Still, the whole idea of formal technical specifications for a guitar string left him fighting the urge to laugh. No doubt the manufacturer had them, to ensure a consistent product, but as a musician he’d never handled them and had no idea how to obtain them.
But as a pilot-astronaut with an engineering degree, he wasn’t going to admit it to a technical specialist. "I haven’t found any in the technical library, and I doubt Houston would be overly happy to have them faxed up here, considering the bandwidth limitations we’re working under." He reached into a pocket. "I do have the broken one, if that’d help."
As he handed it across, the lights flickered once, twice, then went out altogether, plunging the lab into heart-stopping darkness. Peter had been so focused on the guitar string that it took a moment to shift gears to emergency procedures.
And then the lights came back on, albeit still shaky. Variations on "what the hell was that" came from half a dozen places up and down the long row of workbenches. From the sound of it, the lights weren’t the only thing that had gone down.
Yes, something had gone seriously wrong. As a pilot-astronaut with a mechanical engineering degree, Peter had specific responsibilities in such an emergency.
"See what you can do with it when things settle down. Gotta go." He tossed the broken guitar string to the tech and hurried down the corridor to his duty station.
"Well, that was a complete waste of a perfectly good hour." Rhonda Mittland glowered at the partially disassembled control panel.
"Actually, no." Peter kept his voice as level and calm as he could manage. As a pilot he ranked any tech, but rubbing their faces in it was never good for morale or team cohesion. "We’ve discovered three things the problem isn’t. With them definitely eliminated, we can concentrate our time and energy on examining a much smaller range of equipment."
"Not to mention that we now know we’re not in immediate danger of a life-support failure." Thank heaven for Gordy. The older tech made Peter think of the best NCO’s he’d worked with while still on active duty. "That means we can take the time to investigate what’s at the root of the failures instead of needing to focus on keeping ourselves breathing right now."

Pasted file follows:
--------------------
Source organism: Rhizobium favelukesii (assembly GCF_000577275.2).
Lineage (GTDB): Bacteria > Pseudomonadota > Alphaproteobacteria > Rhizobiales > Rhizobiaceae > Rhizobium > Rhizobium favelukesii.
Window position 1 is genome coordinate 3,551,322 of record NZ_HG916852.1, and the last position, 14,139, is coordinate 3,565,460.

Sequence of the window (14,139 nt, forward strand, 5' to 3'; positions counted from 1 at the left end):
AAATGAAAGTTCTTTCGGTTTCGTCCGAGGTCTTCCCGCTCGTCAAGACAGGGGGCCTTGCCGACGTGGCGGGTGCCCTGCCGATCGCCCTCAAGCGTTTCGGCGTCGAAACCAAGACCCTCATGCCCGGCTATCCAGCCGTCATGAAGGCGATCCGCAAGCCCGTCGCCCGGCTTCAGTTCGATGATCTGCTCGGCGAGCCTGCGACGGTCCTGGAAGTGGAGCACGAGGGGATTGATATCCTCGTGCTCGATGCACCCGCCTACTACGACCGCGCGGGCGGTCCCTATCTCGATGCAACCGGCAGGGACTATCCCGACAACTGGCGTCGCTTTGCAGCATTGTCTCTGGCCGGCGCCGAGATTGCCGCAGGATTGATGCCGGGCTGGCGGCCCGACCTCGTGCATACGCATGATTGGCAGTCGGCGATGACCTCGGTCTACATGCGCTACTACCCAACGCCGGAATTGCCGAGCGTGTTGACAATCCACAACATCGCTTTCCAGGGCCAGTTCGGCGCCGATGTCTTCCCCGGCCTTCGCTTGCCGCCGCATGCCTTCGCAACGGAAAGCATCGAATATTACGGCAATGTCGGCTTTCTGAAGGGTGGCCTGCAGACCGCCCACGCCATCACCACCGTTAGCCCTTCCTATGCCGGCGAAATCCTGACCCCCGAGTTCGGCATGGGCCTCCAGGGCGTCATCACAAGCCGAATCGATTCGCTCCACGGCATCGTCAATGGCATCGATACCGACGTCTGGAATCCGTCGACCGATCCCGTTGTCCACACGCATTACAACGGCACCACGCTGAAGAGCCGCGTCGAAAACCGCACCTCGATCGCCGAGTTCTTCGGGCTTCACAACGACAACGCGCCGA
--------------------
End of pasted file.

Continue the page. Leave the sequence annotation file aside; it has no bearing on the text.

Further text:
Rhonda pulled her chin up and down in a curt nod. She might still be frustrated, but she wasn’t going to argue against that logic. Pilot or specialist, they all knew the stakes up here – if they had any question, they needed only look outside, to the neat row of graves just beyond the landing field. Or a couple hundred miles to the northeast, to the wreckage of the Russians’ first effort to establish a permanent base up here.
"Yeah, this way we have time to get help from the Japanese or the Russian base if we start running out of options." No, she wasn’t doing as good a job of putting a good face on matters as she thought she was.
But Peter didn’t feel inclined to make an issue of it. Better to keep focused on the positive, keep his team moving forward on the problem at hand. "Exactly. Even if we can’t solve the whole problem right now, every hour we can buy gives all of us that much more time to work on it. In the meantime, we need to get this panel closed up and move on."
Getting the panel back in place took all three of them working together. It wasn’t that heavy, not in lunar gravity, but the sheer size of it made it awkward. Not to mention all the different connectors that needed to be put back in place, a tricky task even for Rhonda’s slimmer, more dexterous fingers.
By the time she got the last one in place, she was in better spirits. Of course success, even in something small, always went a long way to improve a person’s mood. After the three of them had spent the last two hours trying to get any kind of lead on the source of the intermittent failures and outages that had plagued the moonbase for the last day and a half, it was small wonder their tempers would be fraying.
And it’s not helping your own frame of mind that Estelle took your e-mail about the guitar strings as a criticism. Just recalling the morning’s angry e-mail made Peter’s guts tighten up.
He took a deep breath, recalling the advice of a long-ago voice instructor before an important recital. As team leader, he needed to set the tone, keep everyone calm and focused.
"Let’s get going. We’ve got a lot more things to check, and it’s going to be more complicated the closer we get to the oldest parts of the moonbase."
Now there was something all three of them could agree on. The earliest parts of the moonbase had been little advanced beyond the extended-habitation Lunar Modules of the last few Apollo missions. Built on Earth, those prefabricated modules had been interconnected with collapsible tubes, then buried in lunar regolith for radiation protection. More recent expansions had utilized lunar materials in their construction, and the connections with the oldest parts didn’t work as well in practice as they did in all the simulations back dirtside.
Their next stop was an access panel near the juncture between the new lab complex and the Martian Receiving Laboratory. Peter considered the irony. "We’re going to be in a real pickle if it turns out we can get everything else working, but don’t have a functioning quarantine facility."